Thursday, November 3, 2011

When Lab Rats get loose

I was doing a few experiments on my instinctless norns the other day, just a few things to test their learning patterns here and there, when I suddenly felt the urge to go read a book.

Usually I will pause or close DS when I leave the computer, but apparently my need was so great that I completely forgot about it, and I ended up not returning back to the computer that night.

When I woke up the next morning, I found when might be considered normal in most creatures worlds-- a complete population explosion. But the fact that it happened in a world that housed no more than one female and one male instinctless norn, I have to say I was surprised that the population was not only maxed out, but had gone ten generations without my interference.

When I first dabbled with instinctless norns, I noted how completely helpless they were, how they needed the hand to show them the way in the world or they would most certainly starve, or at the very least, never breed. Once educated, they generally can fend for themselves, but even if they do manage to discover the joys of pushing each other and producing offspring, their children would have to fend for themselves too and learn it all over again. Initially I ran a script for a while that generated instinctless norns by the dozen, figuring generating large amounts would increase the chances of a pair stumbling through the motions of breeding. In the eight hours or so I ran the script (in fast ticks, no less) there was still only one successful breeding.

So if dozens of creatures couldn't survive before, why the sudden population explosion from just two norns this time?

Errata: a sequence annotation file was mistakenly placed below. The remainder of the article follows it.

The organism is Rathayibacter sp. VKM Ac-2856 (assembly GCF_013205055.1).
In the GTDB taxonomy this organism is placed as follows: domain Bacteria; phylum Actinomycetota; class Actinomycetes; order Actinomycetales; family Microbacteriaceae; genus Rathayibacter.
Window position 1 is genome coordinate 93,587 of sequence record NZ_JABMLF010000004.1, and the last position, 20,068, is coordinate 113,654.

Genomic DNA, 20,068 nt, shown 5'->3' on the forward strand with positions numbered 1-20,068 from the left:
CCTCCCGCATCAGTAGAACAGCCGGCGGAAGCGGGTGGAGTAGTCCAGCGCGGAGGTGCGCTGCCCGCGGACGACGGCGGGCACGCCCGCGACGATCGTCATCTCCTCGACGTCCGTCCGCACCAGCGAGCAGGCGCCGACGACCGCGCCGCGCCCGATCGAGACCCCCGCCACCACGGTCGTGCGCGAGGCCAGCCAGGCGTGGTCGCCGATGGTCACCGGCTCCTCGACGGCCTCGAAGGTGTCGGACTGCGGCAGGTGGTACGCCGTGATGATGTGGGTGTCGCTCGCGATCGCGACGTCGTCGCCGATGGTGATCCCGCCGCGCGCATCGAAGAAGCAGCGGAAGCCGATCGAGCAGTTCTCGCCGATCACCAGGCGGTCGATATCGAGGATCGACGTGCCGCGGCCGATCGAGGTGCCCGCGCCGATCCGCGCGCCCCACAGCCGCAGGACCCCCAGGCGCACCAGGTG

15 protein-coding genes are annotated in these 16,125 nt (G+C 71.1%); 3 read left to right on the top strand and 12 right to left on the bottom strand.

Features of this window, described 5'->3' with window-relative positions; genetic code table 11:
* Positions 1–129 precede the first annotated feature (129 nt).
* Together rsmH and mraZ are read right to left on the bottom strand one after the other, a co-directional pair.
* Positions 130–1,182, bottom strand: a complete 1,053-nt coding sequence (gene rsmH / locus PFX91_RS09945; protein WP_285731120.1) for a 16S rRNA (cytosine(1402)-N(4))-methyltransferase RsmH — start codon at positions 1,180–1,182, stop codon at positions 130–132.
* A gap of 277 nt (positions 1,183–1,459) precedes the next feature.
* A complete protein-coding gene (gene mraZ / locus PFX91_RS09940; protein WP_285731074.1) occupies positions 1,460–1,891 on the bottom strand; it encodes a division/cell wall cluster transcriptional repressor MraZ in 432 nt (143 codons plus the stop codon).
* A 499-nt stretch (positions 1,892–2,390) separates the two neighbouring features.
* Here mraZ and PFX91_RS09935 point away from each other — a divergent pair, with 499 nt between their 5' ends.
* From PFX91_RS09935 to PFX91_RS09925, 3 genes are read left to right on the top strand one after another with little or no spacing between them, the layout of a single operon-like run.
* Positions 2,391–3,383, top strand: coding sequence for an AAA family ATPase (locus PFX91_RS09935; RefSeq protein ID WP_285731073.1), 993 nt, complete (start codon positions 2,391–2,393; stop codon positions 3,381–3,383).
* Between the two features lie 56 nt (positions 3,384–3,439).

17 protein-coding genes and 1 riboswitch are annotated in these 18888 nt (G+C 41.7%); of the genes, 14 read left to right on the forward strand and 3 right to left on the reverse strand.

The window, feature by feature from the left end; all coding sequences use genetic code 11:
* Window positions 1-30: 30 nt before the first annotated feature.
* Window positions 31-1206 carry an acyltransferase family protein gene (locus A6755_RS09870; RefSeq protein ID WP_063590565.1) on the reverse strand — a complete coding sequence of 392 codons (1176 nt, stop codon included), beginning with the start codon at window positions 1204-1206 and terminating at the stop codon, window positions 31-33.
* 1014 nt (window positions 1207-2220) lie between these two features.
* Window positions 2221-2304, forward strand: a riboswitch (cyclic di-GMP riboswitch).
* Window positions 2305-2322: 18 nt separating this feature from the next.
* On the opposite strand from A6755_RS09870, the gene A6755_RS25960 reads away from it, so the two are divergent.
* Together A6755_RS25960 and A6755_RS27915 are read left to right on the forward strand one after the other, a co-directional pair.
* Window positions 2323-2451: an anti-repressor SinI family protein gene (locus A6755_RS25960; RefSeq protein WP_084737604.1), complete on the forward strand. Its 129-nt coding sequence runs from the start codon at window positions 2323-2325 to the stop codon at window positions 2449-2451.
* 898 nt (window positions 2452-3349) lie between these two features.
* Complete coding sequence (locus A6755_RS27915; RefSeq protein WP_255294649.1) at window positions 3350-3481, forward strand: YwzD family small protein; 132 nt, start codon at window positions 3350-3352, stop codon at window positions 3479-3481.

First off, the pair I started with was, to some extent, pre-trained. That certainly gave them an advantage-- they knew how to eat, at least. They seem to have gathered near the food-spitter-outer-- which caters quite well to instinctless norns since they don't know how to work normal vendors. Since they don't know how to work call buttons either, they tended to stay on that platform. Those that wandered off probably couldn't find their way back and died out quickly.

But I guess that the key to their excess proliferation was two things: one, I had modified their stimulus genes so that they got nearly as much boredom reduction pushing other norns (and critters, and machines, and most things in general in some attempt to give creatures a chance to develop their own sort of hobbies) as they did playing with toys. Secondly, there were no toys or really many interesting things at all on that platform. Only other norns.

I suspect these norns learned very quickly that playing with each other was the best way to amuse themselves, and when they were old enough to breed, found that this "playtime" had a side effect of reducing sex drive and producing lots of offspring as well. I'm really rather surprised-- I have seen a lot of "superbreeder" norns that push each other constantly because they have been engineered to have constantly high sex drive or strong breeding instincts or have had a brain-edit to force them to obsess over pushing norns, but it's kind of neat to see superbreeding as a learned behavior rather than a strictly genetic one.

Also kind of interesting to see how different circumstances that one might normally consider difficult can greatly assist a population's survival. If the world had been littered with toys or other stimuli, the norns may not have learned to push each other

I exported one of these creatures at random for your breeding pleasure-- download Extra-small Crime from the TCR if you so wish, and let me know what he gets up to in your world!


  1. Population explosion, indeed! It's very interesting that these instinctless Norns survived, but your explanation made a lot of sense. I love reading about these tests and experiments: It really opens up another side of the game! Learning definitely took place. And do I see some elders sprinkled in the group? Seems like they fared well in the end!

    I also have to say I love the video you linked to: That's exactly how I feel when I'm reading! Don't you dare interrupt me! Ha ha!

  2. That's really quite incredible, and shows that Norns really are capable of learning very well.
    I'd love to get a run down on the latest generations genetics to see if any random mutations have cropped up.